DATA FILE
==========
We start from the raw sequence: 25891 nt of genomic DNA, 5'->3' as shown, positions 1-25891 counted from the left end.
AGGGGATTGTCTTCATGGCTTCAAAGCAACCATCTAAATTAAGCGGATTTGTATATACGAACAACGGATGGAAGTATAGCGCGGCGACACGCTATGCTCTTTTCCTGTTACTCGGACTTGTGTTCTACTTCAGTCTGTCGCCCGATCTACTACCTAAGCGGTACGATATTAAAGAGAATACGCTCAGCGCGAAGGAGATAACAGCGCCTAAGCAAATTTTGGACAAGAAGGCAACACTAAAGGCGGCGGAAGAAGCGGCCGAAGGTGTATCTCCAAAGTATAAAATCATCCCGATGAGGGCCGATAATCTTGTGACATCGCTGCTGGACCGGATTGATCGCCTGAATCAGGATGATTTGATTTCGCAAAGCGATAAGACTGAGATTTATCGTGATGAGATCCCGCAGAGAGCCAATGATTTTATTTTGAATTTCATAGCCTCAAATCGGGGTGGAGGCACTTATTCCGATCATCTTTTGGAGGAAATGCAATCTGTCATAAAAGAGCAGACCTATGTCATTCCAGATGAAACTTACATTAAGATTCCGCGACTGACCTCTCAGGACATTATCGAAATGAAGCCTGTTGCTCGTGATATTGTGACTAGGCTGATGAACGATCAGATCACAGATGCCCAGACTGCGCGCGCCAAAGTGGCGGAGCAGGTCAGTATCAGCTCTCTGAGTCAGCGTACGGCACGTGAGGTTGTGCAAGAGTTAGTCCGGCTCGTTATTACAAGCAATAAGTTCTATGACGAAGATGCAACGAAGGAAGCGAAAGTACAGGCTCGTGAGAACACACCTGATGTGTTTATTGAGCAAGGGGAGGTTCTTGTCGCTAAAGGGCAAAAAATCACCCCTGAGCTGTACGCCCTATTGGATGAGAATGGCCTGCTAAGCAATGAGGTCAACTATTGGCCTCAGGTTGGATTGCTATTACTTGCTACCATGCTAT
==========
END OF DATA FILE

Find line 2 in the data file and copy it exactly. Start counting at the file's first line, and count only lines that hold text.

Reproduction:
AGGGGATTGTCTTCATGGCTTCAAAGCAACCATCTAAATTAAGCGGATTTGTATATACGAACAACGGATGGAAGTATAGCGCGGCGACACGCTATGCTCTTTTCCTGTTACTCGGACTTGTGTTCTACTTCAGTCTGTCGCCCGATCTACTACCTAAGCGGTACGATATTAAAGAGAATACGCTCAGCGCGAAGGAGATAACAGCGCCTAAGCAAATTTTGGACAAGAAGGCAACACTAAAGGCGGCGGAAGAAGCGGCCGAAGGTGTATCTCCAAAGTATAAAATCATCCCGATGAGGGCCGATAATCTTGTGACATCGCTGCTGGACCGGATTGATCGCCTGAATCAGGATGATTTGATTTCGCAAAGCGATAAGACTGAGATTTATCGTGATGAGATCCCGCAGAGAGCCAATGATTTTATTTTGAATTTCATAGCCTCAAATCGGGGTGGAGGCACTTATTCCGATCATCTTTTGGAGGAAATGCAATCTGTCATAAAAGAGCAGACCTATGTCATTCCAGATGAAACTTACATTAAGATTCCGCGACTGACCTCTCAGGACATTATCGAAATGAAGCCTGTTGCTCGTGATATTGTGACTAGGCTGATGAACGATCAGATCACAGATGCCCAGACTGCGCGCGCCAAAGTGGCGGAGCAGGTCAGTATCAGCTCTCTGAGTCAGCGTACGGCACGTGAGGTTGTGCAAGAGTTAGTCCGGCTCGTTATTACAAGCAATAAGTTCTATGACGAAGATGCAACGAAGGAAGCGAAAGTACAGGCTCGTGAGAACACACCTGATGTGTTTATTGAGCAAGGGGAGGTTCTTGTCGCTAAAGGGCAAAAAATCACCCCTGAGCTGTACGCCCTATTGGATGAGAATGGCCTGCTAAGCAATGAGGTCAACTATTGGCCTCAGGTTGGATTGCTATTACTTGCTACCATGCTAT